When I was a kid in the late 1960s, the hovercraft and Concorde were trumpeted as the great British technological innovations – the result, perhaps, of Prime Minister Harold Wilson’s modernising meme about “the white heat of technology“. I even seem to recall, although heaven knows I may have imagined this, a set of British stamps which featured both.
This thought was prompted by a few days spent last weekend in the Isle of Wight over the (English) Bank Holiday. The island often seems, well, quite old-fashioned, and the longest running commercial hovercraft services in the UK plies noisily from Portsmouth to Ryde, across a stretch of water also served by a car ferry and a passenger catamaran.
Concorde, which has been out of service now for more than half a decade, was also as famous, or as controversial, for its noise as its speed. The two technologies raise interesting questions aboout how, and when, particular ideas about the future stop being useful.
The question of what happens when recorded music becomes more or less valueless is a subject I have mentioned a couple of times before (Tony Wilson and others here, Bill Drummond here) . This is a short post to note that Brian Eno has offered some views on this in a recent edition of Prospect. The answers: live music becomes more valuable, as do the non-digital parts of the recorded music package. A couple of brief extracts below the fold.
A post to mention a useful review by Will Hutton of a swathe of books on the banking crisis: Philip Augar’s Chasing Alpha; Gillian Tett’s Fool’s Gold; Paul Mason’s Meltdown; and George Soros’ The Crash of 2008 and What It Means. All good writers, all critics of the pre-crash model of finance capital. Between them they unravel the layers of the systemic failure that led to the crash, a combination of greed enabled by increasingly light regulation – with fraud and deception oiling the wheels along the way. Hutton links the collapse to the 1986 ‘Big Bang’ in London and accompanying deregulation in New York: a “story of ideology, greed, and lack of restraint sanctioned by our politicians”.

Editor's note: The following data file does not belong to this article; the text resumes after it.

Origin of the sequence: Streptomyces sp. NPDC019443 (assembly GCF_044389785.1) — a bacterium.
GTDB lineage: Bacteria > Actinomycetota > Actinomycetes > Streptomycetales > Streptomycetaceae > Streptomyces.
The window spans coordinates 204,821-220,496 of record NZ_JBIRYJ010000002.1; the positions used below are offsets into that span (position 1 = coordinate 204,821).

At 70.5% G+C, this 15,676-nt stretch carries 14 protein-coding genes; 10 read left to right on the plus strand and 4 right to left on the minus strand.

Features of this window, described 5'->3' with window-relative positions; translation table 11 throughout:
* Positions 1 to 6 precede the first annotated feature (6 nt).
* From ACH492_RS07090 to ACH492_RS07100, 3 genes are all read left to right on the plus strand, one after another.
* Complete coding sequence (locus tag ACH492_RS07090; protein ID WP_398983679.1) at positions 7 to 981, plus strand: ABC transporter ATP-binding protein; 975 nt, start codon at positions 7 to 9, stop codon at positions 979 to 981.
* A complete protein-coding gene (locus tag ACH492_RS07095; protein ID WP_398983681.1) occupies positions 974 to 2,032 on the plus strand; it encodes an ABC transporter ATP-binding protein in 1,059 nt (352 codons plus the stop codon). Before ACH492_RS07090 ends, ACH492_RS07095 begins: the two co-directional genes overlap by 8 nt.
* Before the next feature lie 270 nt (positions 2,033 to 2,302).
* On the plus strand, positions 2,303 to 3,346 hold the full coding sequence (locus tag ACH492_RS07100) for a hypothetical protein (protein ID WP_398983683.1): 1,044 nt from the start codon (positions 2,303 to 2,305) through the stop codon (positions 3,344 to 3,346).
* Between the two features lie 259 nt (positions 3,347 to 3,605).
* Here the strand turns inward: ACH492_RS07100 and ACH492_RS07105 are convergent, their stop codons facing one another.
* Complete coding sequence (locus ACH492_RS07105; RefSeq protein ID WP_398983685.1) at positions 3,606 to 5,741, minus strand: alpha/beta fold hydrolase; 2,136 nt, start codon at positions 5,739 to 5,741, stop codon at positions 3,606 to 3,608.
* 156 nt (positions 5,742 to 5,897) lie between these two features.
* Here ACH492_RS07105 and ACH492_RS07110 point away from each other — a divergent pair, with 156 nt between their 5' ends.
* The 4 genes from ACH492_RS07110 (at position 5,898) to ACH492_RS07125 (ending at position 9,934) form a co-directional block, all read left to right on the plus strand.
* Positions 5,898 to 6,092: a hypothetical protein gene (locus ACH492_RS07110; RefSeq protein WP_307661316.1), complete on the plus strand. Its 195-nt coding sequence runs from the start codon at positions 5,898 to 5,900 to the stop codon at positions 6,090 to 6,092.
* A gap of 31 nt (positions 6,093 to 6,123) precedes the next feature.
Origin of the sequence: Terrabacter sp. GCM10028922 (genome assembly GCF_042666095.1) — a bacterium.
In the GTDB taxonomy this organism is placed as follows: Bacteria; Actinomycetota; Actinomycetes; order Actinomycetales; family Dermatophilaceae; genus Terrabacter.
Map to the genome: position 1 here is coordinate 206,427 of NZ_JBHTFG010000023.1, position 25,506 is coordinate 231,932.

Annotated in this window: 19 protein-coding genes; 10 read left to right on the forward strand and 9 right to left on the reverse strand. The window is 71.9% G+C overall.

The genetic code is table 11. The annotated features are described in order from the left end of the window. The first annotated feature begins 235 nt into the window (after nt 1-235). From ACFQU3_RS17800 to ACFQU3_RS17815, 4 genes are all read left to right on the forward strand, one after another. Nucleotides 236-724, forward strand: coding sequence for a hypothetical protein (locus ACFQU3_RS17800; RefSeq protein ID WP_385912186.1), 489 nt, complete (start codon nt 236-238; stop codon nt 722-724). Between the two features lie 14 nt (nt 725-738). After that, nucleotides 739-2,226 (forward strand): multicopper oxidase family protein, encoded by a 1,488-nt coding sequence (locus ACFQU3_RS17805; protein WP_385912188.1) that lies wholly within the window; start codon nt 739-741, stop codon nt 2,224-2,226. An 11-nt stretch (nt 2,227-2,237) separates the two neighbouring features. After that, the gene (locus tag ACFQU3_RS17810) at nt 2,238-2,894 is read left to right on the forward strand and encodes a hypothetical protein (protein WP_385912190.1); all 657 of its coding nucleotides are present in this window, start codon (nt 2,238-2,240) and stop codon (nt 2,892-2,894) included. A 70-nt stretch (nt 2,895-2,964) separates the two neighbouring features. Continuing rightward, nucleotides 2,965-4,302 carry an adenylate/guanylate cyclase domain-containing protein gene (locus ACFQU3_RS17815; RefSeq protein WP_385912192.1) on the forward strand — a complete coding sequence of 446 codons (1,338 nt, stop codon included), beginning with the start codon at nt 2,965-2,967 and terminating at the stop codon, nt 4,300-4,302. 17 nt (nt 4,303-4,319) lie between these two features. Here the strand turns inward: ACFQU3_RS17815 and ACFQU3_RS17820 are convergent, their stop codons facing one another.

It’s 30 years since Margaret Thatcher became Prime Minister, and there are still arguments about her legacy (at least in some places: the Conservative Home blog, whose picture I also used, has a post headed, “Margaret Thatcher was the greatest peacetime Prime Minister of modern times but Conservatism can’t fossilise”.)
For me, one chart sums up her legacy. It’s the one which shows a large and lasting change in the levels of inequality in British society, which her successors of either political stripe have done nothing to reverse. The vertical lines show the period of Thatcher’s premiership.
I have an article in the ‘Scenarios Symposium’ published in the latest edition of the Journal of Futures Studies, which has just been published online. The Symposium asks whether scenarios are worth using, and why. The starting point was an article by Graham Molitor – the distinguished futurist who invented the trends ‘S-curve’ – in which he wondered why he’d bothered to use scenarios at all. I argue that the strength of scenarios – when compared to other futures tools – is that they help organisations reduce the ‘variety’ of uncertainty about the future to a point where they can understand it, process it, and respond.